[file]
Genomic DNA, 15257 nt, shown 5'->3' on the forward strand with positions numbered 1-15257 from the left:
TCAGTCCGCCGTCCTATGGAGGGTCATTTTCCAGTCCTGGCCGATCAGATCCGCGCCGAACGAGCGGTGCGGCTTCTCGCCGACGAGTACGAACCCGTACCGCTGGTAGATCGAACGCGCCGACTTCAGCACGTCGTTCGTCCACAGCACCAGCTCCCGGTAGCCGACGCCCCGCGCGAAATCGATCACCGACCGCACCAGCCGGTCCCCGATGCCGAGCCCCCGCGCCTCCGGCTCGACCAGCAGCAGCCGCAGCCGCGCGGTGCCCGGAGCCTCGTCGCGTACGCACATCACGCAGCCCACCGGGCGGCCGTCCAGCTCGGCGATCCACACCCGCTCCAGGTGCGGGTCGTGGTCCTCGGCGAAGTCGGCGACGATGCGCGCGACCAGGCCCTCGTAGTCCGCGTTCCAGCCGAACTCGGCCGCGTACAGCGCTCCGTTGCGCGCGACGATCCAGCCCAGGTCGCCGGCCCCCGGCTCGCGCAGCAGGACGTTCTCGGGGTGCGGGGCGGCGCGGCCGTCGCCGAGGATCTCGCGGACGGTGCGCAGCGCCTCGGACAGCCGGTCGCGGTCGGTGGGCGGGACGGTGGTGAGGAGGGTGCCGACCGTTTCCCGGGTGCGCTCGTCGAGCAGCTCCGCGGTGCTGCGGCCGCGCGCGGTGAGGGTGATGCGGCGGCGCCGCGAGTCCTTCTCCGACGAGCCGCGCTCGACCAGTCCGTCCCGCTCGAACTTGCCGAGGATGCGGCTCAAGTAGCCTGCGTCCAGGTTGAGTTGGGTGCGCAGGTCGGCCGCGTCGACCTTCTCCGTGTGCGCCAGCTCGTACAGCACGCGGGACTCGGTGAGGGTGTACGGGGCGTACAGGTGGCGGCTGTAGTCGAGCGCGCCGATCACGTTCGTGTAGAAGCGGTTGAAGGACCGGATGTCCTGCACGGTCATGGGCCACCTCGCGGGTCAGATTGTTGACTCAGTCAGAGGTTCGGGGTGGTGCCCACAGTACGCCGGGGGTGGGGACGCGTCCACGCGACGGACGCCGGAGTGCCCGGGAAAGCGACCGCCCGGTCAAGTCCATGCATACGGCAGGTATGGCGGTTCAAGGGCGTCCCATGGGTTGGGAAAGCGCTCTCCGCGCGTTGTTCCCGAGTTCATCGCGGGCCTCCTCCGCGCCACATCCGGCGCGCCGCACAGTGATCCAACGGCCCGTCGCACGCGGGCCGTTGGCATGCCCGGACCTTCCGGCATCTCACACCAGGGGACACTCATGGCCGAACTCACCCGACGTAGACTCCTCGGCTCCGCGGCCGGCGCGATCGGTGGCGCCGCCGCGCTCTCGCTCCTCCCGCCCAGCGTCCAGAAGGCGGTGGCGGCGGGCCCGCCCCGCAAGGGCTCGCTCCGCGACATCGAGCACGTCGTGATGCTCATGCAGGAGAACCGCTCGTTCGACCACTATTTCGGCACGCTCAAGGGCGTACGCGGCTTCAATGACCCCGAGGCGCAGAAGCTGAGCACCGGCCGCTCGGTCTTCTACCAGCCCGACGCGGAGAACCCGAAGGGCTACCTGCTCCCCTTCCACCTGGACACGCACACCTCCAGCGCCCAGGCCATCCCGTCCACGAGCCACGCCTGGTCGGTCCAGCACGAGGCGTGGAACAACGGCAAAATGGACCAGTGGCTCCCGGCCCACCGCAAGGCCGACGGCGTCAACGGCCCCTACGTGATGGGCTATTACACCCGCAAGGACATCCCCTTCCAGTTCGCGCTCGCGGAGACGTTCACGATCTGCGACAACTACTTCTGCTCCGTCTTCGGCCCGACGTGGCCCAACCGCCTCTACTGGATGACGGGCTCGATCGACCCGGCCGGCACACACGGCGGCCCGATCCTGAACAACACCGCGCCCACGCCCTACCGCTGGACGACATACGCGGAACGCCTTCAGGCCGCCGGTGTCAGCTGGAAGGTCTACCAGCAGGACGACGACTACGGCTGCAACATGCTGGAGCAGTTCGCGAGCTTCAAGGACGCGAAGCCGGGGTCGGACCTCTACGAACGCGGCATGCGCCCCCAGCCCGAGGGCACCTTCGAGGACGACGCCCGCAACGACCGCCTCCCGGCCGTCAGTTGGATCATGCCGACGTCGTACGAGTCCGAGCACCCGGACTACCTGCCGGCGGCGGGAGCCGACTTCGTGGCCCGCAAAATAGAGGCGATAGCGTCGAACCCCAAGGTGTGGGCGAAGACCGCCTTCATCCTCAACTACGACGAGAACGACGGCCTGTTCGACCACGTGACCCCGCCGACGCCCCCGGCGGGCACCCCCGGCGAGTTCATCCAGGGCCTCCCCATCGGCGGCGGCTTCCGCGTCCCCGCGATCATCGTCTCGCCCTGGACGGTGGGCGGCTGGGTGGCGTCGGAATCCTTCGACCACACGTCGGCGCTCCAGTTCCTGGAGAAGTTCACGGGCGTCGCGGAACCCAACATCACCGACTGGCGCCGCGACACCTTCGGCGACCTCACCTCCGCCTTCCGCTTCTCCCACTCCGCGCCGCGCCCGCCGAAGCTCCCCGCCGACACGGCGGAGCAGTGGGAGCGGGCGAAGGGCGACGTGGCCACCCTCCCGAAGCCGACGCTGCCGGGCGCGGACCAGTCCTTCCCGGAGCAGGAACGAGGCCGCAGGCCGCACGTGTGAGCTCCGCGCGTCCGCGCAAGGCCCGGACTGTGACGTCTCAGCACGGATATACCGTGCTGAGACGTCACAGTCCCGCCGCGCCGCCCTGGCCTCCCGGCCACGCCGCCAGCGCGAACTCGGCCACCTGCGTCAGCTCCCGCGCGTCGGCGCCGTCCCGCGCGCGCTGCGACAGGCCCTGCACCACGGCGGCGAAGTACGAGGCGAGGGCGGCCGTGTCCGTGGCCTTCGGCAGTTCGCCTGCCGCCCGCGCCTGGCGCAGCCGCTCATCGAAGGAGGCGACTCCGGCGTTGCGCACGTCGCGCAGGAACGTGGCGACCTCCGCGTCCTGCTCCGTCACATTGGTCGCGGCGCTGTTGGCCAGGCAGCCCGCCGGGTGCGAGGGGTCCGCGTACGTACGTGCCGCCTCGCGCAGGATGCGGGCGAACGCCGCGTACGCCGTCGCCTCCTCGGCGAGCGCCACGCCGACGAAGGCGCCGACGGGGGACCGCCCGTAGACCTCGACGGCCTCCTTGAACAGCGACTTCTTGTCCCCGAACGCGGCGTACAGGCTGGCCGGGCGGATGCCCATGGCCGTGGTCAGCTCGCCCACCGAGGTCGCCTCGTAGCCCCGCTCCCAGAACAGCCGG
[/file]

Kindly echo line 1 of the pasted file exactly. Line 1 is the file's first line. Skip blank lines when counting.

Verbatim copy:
Genomic DNA, 15257 nt, shown 5'->3' on the forward strand with positions numbered 1-15257 from the left: